With a new round of trade shows comes news of new products looking forward to 2016. For RockShox, the biggest news would have to be their new Boost technology which involves the widening of both the front and rear axles from 100 and 142 to 110 and 148mm. As previously discussed, the change allows engineers to add another level of stiffness for bigger wheels while simultaneously providing more clearance for tires and frame components. If you were concerned about the stiffness of 29″ wheels up until now, this could be your answer.

Released in conjunction with SRAM’s new Boost compatible ROAM 40 wheels, X0, and MTH 700 hubs, RockShox is starting into Boost compatible forks with three models for 2016. Starting in June of 2015, 29″ Boost compatible SID and Reba forks will be offered which will also fit 27.5×3.0″ tires. RockShox will follow up with a Pike 27.5 Boost and 29″/27.5+” Boost fork later in the Summer.

The forks will all have the wider axle spacing, but the engineers at RockShox have a little something extra up their sleeve for even more stiffness…

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SRAM Cranks Up The Boost with New Hubs, Cranks, and Wheels for 148 and 110mm Axles

 

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We first heard of Boost 148 when Trek unveiled the new Remedy 29. Sort of a soft launch, not much was really said about the new specification other than the rear hub was 148mm wide and it involved wider flange spacing for improved rear wheel stiffness. Now with the latest release from SRAM, Boost goes from a specification on a single bike to what they are calling an open platform that will offer performance benefits not just for the rear wheel, but for the frame, fork, and front wheel as well.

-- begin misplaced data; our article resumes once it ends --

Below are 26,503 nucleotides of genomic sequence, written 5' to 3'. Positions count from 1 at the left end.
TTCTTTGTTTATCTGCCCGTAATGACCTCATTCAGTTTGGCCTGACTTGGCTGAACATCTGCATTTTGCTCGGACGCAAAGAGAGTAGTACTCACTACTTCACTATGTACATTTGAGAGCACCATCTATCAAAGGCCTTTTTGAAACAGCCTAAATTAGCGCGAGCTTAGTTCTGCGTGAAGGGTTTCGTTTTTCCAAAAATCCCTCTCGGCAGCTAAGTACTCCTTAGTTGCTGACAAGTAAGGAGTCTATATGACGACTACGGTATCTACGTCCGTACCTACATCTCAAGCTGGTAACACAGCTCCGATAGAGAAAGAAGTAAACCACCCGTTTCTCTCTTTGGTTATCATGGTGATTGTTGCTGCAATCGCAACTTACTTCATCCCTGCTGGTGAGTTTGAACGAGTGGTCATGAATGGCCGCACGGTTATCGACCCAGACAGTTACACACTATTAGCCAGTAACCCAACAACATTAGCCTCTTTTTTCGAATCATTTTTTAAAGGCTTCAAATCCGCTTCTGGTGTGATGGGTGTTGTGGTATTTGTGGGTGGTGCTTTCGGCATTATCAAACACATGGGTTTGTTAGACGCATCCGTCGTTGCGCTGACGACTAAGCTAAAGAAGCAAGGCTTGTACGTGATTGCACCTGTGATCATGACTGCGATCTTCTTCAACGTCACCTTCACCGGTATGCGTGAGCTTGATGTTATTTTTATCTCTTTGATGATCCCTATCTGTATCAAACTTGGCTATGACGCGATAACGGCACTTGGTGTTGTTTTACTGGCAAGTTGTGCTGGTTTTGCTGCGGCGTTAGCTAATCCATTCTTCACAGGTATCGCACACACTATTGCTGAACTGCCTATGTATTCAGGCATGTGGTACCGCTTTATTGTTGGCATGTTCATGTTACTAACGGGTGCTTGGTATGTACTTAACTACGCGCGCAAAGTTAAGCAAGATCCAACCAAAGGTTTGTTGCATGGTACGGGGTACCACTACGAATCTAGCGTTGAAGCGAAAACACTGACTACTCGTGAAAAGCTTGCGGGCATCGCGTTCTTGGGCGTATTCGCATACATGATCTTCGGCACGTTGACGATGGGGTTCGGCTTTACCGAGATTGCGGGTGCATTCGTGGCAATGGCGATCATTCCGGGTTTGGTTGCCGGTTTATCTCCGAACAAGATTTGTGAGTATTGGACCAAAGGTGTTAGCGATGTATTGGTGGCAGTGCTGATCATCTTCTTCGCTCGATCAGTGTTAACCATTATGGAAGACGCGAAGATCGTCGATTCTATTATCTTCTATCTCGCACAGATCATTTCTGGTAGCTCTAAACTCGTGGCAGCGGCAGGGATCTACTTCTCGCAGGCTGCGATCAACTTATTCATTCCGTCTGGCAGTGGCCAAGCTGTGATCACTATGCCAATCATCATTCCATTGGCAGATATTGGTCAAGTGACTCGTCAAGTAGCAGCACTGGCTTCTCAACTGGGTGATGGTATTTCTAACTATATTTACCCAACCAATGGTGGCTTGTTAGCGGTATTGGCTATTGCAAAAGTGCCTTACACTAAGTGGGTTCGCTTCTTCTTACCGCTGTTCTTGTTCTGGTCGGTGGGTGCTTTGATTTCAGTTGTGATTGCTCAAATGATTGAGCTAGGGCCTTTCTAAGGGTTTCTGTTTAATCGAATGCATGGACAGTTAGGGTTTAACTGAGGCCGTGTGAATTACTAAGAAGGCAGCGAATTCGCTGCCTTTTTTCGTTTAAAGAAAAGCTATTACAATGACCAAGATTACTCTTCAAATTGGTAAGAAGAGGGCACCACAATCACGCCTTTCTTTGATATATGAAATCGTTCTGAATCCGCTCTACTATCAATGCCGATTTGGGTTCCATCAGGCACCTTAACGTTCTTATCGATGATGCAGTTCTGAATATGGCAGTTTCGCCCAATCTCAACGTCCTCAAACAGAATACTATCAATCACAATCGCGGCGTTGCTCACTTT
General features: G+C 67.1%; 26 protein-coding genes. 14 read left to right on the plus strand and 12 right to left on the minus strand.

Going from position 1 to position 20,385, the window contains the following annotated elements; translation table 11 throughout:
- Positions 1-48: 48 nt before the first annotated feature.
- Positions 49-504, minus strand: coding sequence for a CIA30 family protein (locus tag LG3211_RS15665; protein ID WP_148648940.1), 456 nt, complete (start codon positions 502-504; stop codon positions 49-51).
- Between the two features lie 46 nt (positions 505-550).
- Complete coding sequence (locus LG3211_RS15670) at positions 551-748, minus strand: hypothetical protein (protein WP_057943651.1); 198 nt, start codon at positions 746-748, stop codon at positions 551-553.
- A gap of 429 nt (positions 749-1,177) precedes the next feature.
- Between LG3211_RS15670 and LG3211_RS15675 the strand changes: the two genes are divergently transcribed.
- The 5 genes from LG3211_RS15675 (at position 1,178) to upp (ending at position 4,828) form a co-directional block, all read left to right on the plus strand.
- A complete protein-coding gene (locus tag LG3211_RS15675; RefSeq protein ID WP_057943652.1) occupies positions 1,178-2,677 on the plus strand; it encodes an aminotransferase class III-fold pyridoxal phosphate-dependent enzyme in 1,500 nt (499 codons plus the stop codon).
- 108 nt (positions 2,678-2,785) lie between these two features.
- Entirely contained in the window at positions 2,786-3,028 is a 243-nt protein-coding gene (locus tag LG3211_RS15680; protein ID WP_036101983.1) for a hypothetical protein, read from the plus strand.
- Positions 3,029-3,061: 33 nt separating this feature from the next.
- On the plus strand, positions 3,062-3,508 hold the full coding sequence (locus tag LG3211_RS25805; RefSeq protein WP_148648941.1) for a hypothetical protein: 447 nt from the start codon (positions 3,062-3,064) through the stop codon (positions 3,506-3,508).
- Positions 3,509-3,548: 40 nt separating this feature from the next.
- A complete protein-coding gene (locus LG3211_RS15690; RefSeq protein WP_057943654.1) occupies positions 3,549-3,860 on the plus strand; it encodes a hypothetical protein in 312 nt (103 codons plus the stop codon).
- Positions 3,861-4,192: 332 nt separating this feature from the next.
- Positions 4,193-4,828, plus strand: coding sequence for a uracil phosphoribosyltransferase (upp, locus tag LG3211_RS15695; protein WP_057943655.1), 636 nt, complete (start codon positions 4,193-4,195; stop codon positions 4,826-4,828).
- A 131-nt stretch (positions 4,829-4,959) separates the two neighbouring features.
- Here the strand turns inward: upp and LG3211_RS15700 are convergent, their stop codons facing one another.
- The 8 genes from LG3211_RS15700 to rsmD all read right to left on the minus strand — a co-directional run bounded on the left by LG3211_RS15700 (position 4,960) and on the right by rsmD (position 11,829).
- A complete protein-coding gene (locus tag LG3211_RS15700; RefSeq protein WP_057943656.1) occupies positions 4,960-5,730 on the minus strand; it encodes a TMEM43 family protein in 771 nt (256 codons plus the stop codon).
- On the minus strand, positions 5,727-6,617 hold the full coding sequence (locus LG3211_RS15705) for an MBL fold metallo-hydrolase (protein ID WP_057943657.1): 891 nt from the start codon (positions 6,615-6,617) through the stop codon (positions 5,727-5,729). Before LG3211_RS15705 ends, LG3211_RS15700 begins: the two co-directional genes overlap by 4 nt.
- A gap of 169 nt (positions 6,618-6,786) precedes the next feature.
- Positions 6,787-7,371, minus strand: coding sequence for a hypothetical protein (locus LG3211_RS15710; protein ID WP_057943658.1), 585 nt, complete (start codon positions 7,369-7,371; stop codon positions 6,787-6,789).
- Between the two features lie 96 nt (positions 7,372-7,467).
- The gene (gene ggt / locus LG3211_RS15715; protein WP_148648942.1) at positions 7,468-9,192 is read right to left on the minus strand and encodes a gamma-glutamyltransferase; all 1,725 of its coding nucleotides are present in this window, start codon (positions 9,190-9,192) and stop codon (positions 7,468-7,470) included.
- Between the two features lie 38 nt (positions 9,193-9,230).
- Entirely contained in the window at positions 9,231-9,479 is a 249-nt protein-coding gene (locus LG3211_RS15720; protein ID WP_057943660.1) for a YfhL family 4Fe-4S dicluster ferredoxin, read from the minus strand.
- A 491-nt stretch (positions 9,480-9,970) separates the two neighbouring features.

What is an extra 6 mm for the rear and 10mm for the front of the bike really going to do for you in the long run? SRAM claims that built with the same spokes, nipples, and rim, a 29″ wheel built with the Boost spec will offer the same level of stiffness found on a 27.5″ wheel built to the previous 142mm hub. The same can be said for the front wheel with a 29″ wheel laced to a new 15×110 mm hub carrying the same stiffness of a 26″ wheel built with a 15×100 mm hub. The wider specifications will also allow for improved tire clearance allowing for that coming wave of 27.5+…

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TPE15: Marzocchi Espresso Dropper Post drops in, plus new Enduro & XC Shocks, and more!

Marzocchi Espresso Dropper seatpost first look and tech details

Marzocchi’s new dropper post has been spotted on rare occasions over the past couple months, but now it’s springing forth with real details.

The EPD, or Espresso Push Dropper, will be available in standard and stealth versions, and in 31.6 and 30.9 diameters. Travel is 125mm at launch, and later this year they’ll have a 150mm version, too.

The name comes in part from their slick Espresso coating on the stanchion, which help it stay smooth through all manner of conditions. Inside the post there are three roller key guides to keep it sliding straight up and down and prevent rotation, which seemed to work pretty well…